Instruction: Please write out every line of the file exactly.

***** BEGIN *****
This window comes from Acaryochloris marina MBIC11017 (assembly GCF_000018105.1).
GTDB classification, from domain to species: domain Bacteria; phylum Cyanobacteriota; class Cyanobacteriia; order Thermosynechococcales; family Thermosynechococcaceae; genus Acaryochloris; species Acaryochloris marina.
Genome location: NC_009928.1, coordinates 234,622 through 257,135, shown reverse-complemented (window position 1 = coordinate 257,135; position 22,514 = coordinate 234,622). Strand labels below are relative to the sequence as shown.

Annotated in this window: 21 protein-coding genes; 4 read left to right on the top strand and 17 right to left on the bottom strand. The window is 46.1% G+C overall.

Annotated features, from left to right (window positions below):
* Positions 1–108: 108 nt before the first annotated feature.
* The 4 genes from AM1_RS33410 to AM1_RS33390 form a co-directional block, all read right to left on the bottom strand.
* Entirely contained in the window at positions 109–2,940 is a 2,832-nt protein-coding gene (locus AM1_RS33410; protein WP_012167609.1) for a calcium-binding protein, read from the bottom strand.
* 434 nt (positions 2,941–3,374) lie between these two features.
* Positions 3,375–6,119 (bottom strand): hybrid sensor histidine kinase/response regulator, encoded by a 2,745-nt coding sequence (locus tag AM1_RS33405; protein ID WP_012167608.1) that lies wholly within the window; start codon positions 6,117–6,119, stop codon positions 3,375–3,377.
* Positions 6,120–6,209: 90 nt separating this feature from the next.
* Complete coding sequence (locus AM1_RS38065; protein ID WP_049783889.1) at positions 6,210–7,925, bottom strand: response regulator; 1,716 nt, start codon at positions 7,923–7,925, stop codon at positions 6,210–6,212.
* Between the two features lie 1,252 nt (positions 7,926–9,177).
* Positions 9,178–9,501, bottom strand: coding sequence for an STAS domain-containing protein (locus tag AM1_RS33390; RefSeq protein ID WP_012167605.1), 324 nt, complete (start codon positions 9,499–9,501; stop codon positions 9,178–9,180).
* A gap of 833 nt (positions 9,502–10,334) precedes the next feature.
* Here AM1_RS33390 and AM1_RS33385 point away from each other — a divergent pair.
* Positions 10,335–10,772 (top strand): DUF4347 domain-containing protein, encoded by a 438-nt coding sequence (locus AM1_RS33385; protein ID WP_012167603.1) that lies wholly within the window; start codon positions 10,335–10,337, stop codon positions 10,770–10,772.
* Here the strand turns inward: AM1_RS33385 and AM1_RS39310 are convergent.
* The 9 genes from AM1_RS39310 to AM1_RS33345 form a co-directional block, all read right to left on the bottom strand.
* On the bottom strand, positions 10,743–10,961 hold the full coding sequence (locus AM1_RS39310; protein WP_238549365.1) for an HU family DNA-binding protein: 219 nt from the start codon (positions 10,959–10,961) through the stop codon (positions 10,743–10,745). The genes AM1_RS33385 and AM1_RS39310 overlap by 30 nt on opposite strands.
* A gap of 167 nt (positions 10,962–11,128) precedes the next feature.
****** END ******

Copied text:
This window comes from Acaryochloris marina MBIC11017 (assembly GCF_000018105.1).
GTDB classification, from domain to species: domain Bacteria; phylum Cyanobacteriota; class Cyanobacteriia; order Thermosynechococcales; family Thermosynechococcaceae; genus Acaryochloris; species Acaryochloris marina.
Genome location: NC_009928.1, coordinates 234,622 through 257,135, shown reverse-complemented (window position 1 = coordinate 257,135; position 22,514 = coordinate 234,622). Strand labels below are relative to the sequence as shown.

Annotated in this window: 21 protein-coding genes; 4 read left to right on the top strand and 17 right to left on the bottom strand. The window is 46.1% G+C overall.

Annotated features, from left to right (window positions below):
* Positions 1–108: 108 nt before the first annotated feature.
* The 4 genes from AM1_RS33410 to AM1_RS33390 form a co-directional block, all read right to left on the bottom strand.
* Entirely contained in the window at positions 109–2,940 is a 2,832-nt protein-coding gene (locus AM1_RS33410; protein WP_012167609.1) for a calcium-binding protein, read from the bottom strand.
* 434 nt (positions 2,941–3,374) lie between these two features.
* Positions 3,375–6,119 (bottom strand): hybrid sensor histidine kinase/response regulator, encoded by a 2,745-nt coding sequence (locus tag AM1_RS33405; protein ID WP_012167608.1) that lies wholly within the window; start codon positions 6,117–6,119, stop codon positions 3,375–3,377.
* Positions 6,120–6,209: 90 nt separating this feature from the next.
* Complete coding sequence (locus AM1_RS38065; protein ID WP_049783889.1) at positions 6,210–7,925, bottom strand: response regulator; 1,716 nt, start codon at positions 7,923–7,925, stop codon at positions 6,210–6,212.
* Between the two features lie 1,252 nt (positions 7,926–9,177).
* Positions 9,178–9,501, bottom strand: coding sequence for an STAS domain-containing protein (locus tag AM1_RS33390; RefSeq protein ID WP_012167605.1), 324 nt, complete (start codon positions 9,499–9,501; stop codon positions 9,178–9,180).
* A gap of 833 nt (positions 9,502–10,334) precedes the next feature.
* Here AM1_RS33390 and AM1_RS33385 point away from each other — a divergent pair.
* Positions 10,335–10,772 (top strand): DUF4347 domain-containing protein, encoded by a 438-nt coding sequence (locus AM1_RS33385; protein ID WP_012167603.1) that lies wholly within the window; start codon positions 10,335–10,337, stop codon positions 10,770–10,772.
* Here the strand turns inward: AM1_RS33385 and AM1_RS39310 are convergent.
* The 9 genes from AM1_RS39310 to AM1_RS33345 form a co-directional block, all read right to left on the bottom strand.
* On the bottom strand, positions 10,743–10,961 hold the full coding sequence (locus AM1_RS39310; protein WP_238549365.1) for an HU family DNA-binding protein: 219 nt from the start codon (positions 10,959–10,961) through the stop codon (positions 10,743–10,745). The genes AM1_RS33385 and AM1_RS39310 overlap by 30 nt on opposite strands.
* A gap of 167 nt (positions 10,962–11,128) precedes the next feature.